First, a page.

Monday, May 6, 2013

Let them go for something better

4 Let them repent of all their sins, and of all their covetous desires, before me, saith the Lord; for what is property unto me? saith the Lord.
  5 Let the properties of Kirtland be turned out for debts, saith the Lord. Let them go, saith the Lord, and whatsoever remaineth, let it remain in your hands, saith the Lord.
  6 For have I not the fowls of heaven, and also the fish of the sea, and the beasts of the mountains? Have I not made the earth? Do I not hold the destinies of all the armies of the nations of the earth?
  7 Therefore, will I not make solitary places to bud and to blossom, and to bring forth in abundance? saith the Lord.
  8 Is there not room enough on the mountains of Adam-ondi-Ahman, and on the plains of Olaha Shinehah, or the land where Adam dwelt, that you should covet that which is but the drop, and neglect the more weighty matters?
  9 Therefore, come up hither unto the land of my people, even Zion. (D&C 117:4-9)

It is interesting to read this block of verses from the perspective of decluttering and organizing because they point out an important principle that can help us deal with feelings of loss.

Some people are hesitant to let go of what they don’t need because they argue, “They don’t make things like that anymore.”  The implication is that craftsmanship has degenerated since the making of that object, and its like will never been seen again.  Therefore, the reasoning goes, I must hang on to this last vestige of excellence even though I have no real use for it. 

I saw this attitude for the first time in an older woman who was determined to keep a broken plastic serving platter—she pledged to glue it back together—because, as she said, “They don’t make them like that any more.”  To my eye, the platter deserved to be discontinued, but I did not say so; after all, she was allowed to have her opinion as well as I, and she owned it, not I.  But I tried to tell her that there are so many platters that have been made in this world and surely there would be something out there she’d like as well if not better.  She was not convinced.  I suppose she never frequented eBay and the variety of styles, ages, colors, and designs that are represented for sale there.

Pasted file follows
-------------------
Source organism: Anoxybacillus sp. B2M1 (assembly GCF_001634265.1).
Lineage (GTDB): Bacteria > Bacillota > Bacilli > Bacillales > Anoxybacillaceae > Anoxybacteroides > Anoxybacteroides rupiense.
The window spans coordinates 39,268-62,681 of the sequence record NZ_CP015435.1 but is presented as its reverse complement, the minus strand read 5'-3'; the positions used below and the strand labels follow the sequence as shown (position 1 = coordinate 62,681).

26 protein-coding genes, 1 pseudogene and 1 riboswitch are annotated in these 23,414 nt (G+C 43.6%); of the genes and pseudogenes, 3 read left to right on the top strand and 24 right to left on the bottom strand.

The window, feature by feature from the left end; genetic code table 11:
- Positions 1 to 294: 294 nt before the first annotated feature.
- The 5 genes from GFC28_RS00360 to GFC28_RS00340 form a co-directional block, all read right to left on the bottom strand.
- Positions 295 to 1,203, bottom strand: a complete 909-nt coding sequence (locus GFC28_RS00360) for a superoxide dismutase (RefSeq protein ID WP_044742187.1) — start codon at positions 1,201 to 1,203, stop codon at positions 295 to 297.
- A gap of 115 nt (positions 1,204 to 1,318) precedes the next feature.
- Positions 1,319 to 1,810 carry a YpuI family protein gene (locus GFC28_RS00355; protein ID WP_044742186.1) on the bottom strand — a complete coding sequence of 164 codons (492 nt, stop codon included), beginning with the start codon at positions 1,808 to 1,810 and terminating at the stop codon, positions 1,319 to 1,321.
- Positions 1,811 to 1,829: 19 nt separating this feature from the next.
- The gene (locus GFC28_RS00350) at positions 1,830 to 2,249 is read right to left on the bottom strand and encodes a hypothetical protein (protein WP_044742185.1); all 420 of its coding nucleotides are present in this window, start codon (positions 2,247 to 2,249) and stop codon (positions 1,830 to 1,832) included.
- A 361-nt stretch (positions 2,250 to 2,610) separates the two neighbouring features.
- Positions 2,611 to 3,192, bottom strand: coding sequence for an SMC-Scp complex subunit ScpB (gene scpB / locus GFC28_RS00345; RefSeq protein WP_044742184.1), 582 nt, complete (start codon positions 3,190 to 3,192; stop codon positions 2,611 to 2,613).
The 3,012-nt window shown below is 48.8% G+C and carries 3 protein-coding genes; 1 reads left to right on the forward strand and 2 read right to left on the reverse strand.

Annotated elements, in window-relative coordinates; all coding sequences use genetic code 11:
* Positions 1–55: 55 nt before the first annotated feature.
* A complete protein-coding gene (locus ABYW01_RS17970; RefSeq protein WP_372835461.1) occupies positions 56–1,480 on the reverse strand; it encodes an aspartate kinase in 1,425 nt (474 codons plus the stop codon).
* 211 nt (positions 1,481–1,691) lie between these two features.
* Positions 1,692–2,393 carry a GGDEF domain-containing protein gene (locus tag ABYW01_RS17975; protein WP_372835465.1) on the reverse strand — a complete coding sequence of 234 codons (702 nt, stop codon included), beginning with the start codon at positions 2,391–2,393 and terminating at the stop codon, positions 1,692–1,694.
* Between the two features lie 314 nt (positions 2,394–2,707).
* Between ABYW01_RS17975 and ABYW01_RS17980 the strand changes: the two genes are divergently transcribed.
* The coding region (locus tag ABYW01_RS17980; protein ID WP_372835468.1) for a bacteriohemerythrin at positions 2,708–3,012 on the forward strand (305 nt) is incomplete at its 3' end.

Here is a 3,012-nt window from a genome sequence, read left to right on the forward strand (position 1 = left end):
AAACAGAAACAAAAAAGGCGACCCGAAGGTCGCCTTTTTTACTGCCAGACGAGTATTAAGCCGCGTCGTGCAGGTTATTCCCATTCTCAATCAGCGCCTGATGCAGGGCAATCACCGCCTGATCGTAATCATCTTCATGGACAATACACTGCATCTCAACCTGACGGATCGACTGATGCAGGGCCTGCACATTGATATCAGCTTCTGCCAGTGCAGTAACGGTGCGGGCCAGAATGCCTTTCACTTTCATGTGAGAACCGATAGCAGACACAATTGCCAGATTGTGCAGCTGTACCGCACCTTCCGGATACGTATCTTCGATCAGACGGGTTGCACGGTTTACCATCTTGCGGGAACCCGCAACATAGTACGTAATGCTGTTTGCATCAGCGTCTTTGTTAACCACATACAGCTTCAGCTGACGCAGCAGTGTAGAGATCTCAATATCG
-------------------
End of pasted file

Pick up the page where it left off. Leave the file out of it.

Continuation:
In the above block of verses, the Lord was trying to get the Saints to let go of their lands in Kirtland in 1838 and move to Zion.  No doubt the Saints were convinced it would be impossible to find a situation of property so advantageous as the place they lived.  The Lord’s words in verse 6 and 8 are a reminder that the earth is a very big place with plenty of space, far bigger than they realize, so the chances of finding other advantageous places to settle is high.   And, in verse 7, He even offers the comfort of miraculous transformations—even if the place they end up is solitary and desolate, the Lord can make it blossom, bloom, and bring forth in abundance so that it becomes advantageous. 

These same reasons can help us today let go of what we don’t need.  What does it matter if we decide we need it again in the future?   The Lord can bring something just as good if not better into our lives.  Or, if we can’t find what we need, He can help us make something that is just what we need.  The principle the Lord wants us to learn is letting go with the faith that there is something just as good if not better that will come to us. 

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